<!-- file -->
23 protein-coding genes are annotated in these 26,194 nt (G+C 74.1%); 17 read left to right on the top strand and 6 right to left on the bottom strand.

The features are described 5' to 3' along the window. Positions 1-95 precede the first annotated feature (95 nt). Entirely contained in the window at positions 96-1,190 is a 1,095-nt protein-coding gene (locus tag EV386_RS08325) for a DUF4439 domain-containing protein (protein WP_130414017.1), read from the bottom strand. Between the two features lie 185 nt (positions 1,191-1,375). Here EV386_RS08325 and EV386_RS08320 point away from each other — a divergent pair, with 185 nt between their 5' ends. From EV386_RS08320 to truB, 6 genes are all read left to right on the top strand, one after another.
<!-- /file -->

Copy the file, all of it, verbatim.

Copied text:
23 protein-coding genes are annotated in these 26,194 nt (G+C 74.1%); 17 read left to right on the top strand and 6 right to left on the bottom strand.

The features are described 5' to 3' along the window. Positions 1-95 precede the first annotated feature (95 nt). Entirely contained in the window at positions 96-1,190 is a 1,095-nt protein-coding gene (locus tag EV386_RS08325) for a DUF4439 domain-containing protein (protein WP_130414017.1), read from the bottom strand. Between the two features lie 185 nt (positions 1,191-1,375). Here EV386_RS08325 and EV386_RS08320 point away from each other — a divergent pair, with 185 nt between their 5' ends. From EV386_RS08320 to truB, 6 genes are all read left to right on the top strand, one after another.